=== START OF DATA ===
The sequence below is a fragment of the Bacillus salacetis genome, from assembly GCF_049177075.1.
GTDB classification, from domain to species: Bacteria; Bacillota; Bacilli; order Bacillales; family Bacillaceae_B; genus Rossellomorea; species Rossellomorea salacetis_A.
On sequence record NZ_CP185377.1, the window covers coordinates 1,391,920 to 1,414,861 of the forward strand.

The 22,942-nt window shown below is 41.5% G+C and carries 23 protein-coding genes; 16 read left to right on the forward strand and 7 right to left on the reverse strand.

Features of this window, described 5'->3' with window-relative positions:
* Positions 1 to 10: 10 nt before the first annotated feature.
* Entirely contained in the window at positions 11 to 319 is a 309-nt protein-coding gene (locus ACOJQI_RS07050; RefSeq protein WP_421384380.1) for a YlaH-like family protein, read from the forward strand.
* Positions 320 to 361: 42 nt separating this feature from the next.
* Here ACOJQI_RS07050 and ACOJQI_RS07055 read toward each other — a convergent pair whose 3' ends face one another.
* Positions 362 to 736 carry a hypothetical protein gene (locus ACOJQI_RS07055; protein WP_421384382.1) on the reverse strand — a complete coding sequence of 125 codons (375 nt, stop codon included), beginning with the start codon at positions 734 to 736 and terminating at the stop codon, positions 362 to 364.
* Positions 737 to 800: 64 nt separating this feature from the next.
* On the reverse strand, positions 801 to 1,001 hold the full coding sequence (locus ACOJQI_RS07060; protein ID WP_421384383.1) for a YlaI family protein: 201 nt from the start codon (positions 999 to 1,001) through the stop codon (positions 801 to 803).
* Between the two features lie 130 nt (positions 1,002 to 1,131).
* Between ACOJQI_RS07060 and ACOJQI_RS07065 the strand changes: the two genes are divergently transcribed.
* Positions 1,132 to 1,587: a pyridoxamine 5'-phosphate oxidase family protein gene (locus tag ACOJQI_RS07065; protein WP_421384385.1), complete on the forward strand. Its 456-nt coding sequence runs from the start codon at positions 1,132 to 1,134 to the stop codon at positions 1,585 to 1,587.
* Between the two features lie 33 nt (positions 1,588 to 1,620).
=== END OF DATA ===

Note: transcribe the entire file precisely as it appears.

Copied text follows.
The sequence below is a fragment of the Bacillus salacetis genome, from assembly GCF_049177075.1.
GTDB classification, from domain to species: Bacteria; Bacillota; Bacilli; order Bacillales; family Bacillaceae_B; genus Rossellomorea; species Rossellomorea salacetis_A.
On sequence record NZ_CP185377.1, the window covers coordinates 1,391,920 to 1,414,861 of the forward strand.

The 22,942-nt window shown below is 41.5% G+C and carries 23 protein-coding genes; 16 read left to right on the forward strand and 7 right to left on the reverse strand.

Features of this window, described 5'->3' with window-relative positions:
* Positions 1 to 10: 10 nt before the first annotated feature.
* Entirely contained in the window at positions 11 to 319 is a 309-nt protein-coding gene (locus ACOJQI_RS07050; RefSeq protein WP_421384380.1) for a YlaH-like family protein, read from the forward strand.
* Positions 320 to 361: 42 nt separating this feature from the next.
* Here ACOJQI_RS07050 and ACOJQI_RS07055 read toward each other — a convergent pair whose 3' ends face one another.
* Positions 362 to 736 carry a hypothetical protein gene (locus ACOJQI_RS07055; protein WP_421384382.1) on the reverse strand — a complete coding sequence of 125 codons (375 nt, stop codon included), beginning with the start codon at positions 734 to 736 and terminating at the stop codon, positions 362 to 364.
* Positions 737 to 800: 64 nt separating this feature from the next.
* On the reverse strand, positions 801 to 1,001 hold the full coding sequence (locus ACOJQI_RS07060; protein ID WP_421384383.1) for a YlaI family protein: 201 nt from the start codon (positions 999 to 1,001) through the stop codon (positions 801 to 803).
* Between the two features lie 130 nt (positions 1,002 to 1,131).
* Between ACOJQI_RS07060 and ACOJQI_RS07065 the strand changes: the two genes are divergently transcribed.
* Positions 1,132 to 1,587: a pyridoxamine 5'-phosphate oxidase family protein gene (locus tag ACOJQI_RS07065; protein WP_421384385.1), complete on the forward strand. Its 456-nt coding sequence runs from the start codon at positions 1,132 to 1,134 to the stop codon at positions 1,585 to 1,587.
* Between the two features lie 33 nt (positions 1,588 to 1,620).